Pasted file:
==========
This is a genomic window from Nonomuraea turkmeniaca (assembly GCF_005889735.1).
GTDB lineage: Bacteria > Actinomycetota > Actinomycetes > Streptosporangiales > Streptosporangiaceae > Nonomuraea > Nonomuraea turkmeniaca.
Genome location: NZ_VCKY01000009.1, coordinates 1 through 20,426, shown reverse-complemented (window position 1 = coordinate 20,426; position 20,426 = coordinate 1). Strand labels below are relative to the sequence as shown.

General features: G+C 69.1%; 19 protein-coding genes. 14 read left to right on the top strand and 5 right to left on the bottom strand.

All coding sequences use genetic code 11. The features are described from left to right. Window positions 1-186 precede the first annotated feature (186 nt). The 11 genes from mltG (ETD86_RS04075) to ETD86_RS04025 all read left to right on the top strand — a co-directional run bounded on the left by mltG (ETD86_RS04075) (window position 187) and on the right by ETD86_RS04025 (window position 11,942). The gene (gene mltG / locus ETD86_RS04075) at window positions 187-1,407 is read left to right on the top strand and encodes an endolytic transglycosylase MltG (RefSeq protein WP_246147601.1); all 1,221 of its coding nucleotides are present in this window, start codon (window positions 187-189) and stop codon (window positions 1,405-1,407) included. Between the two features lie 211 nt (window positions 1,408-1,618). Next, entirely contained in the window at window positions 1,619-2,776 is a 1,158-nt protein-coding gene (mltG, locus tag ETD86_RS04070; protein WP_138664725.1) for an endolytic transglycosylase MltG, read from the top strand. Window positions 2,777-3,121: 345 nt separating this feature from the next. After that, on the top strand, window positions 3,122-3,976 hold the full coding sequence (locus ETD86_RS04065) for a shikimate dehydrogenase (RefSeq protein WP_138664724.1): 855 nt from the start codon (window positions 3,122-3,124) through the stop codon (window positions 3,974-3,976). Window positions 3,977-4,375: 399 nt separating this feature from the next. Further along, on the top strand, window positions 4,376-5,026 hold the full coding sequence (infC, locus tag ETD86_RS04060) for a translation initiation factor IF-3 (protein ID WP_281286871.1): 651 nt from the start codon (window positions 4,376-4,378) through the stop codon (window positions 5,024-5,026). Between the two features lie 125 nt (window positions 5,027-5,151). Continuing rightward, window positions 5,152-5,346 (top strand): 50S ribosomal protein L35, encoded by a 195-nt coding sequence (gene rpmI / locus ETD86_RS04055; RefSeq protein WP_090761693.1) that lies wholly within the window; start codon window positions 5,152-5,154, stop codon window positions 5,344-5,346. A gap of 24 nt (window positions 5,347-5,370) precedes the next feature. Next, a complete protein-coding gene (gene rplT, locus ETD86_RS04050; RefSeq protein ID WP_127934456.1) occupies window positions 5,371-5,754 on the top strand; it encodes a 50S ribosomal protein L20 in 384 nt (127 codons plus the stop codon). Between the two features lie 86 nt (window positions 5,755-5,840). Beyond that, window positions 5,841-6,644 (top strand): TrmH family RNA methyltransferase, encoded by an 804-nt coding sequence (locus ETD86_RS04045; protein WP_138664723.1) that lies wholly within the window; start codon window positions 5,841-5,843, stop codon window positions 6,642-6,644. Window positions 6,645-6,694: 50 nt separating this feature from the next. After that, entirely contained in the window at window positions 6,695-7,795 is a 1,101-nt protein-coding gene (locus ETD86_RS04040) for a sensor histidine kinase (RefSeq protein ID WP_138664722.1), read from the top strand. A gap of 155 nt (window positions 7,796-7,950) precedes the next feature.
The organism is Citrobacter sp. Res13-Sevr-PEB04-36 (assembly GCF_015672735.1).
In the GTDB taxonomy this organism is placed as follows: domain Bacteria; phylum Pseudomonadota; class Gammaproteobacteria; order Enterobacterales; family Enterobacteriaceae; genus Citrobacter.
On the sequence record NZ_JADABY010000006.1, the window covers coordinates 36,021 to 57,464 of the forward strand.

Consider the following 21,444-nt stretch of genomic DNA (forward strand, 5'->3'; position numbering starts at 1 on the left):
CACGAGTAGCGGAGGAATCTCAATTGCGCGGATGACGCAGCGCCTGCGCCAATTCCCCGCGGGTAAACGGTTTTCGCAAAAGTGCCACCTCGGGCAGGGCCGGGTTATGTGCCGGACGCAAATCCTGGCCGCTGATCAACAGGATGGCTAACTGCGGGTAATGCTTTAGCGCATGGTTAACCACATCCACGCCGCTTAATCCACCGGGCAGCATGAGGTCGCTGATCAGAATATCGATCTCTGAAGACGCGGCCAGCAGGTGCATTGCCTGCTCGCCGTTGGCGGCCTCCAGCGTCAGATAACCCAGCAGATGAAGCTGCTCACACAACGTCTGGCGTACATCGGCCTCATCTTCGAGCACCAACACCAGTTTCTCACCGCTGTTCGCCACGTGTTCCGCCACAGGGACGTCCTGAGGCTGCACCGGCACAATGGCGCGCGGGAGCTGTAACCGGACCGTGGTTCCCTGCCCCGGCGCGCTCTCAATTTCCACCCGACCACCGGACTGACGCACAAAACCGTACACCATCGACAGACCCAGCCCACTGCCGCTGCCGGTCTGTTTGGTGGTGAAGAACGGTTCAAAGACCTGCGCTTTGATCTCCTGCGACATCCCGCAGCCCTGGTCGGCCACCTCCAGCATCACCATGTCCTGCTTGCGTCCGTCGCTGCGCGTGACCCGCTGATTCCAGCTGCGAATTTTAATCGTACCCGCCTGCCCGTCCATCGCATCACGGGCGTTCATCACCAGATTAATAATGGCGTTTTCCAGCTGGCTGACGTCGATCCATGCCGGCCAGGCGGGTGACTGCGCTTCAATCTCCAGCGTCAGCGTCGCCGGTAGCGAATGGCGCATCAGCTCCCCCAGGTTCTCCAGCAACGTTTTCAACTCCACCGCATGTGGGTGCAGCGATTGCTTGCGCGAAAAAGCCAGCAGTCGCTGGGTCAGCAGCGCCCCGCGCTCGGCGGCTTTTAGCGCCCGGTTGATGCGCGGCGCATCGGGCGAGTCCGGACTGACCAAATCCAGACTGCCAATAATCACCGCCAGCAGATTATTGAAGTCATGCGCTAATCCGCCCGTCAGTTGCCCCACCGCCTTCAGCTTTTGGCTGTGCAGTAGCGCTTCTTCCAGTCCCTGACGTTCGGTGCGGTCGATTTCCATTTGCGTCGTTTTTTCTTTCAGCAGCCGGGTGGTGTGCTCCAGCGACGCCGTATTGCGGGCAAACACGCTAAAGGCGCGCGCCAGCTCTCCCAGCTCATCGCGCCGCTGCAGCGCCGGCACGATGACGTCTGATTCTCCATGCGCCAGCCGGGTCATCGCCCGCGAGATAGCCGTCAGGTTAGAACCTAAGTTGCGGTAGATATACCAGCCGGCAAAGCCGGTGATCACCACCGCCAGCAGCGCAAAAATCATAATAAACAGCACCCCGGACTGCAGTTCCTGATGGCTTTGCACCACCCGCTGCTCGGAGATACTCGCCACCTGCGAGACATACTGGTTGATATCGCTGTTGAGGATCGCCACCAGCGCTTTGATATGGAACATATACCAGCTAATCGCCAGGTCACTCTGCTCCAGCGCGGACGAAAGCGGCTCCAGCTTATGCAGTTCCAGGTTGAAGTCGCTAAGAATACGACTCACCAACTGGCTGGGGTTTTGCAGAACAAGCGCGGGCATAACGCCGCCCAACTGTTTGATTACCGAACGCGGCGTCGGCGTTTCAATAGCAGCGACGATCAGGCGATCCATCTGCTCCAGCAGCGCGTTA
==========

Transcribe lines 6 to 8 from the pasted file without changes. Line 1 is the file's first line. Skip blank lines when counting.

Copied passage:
The organism is Citrobacter sp. Res13-Sevr-PEB04-36 (assembly GCF_015672735.1).
In the GTDB taxonomy this organism is placed as follows: domain Bacteria; phylum Pseudomonadota; class Gammaproteobacteria; order Enterobacterales; family Enterobacteriaceae; genus Citrobacter.
On the sequence record NZ_JADABY010000006.1, the window covers coordinates 36,021 to 57,464 of the forward strand.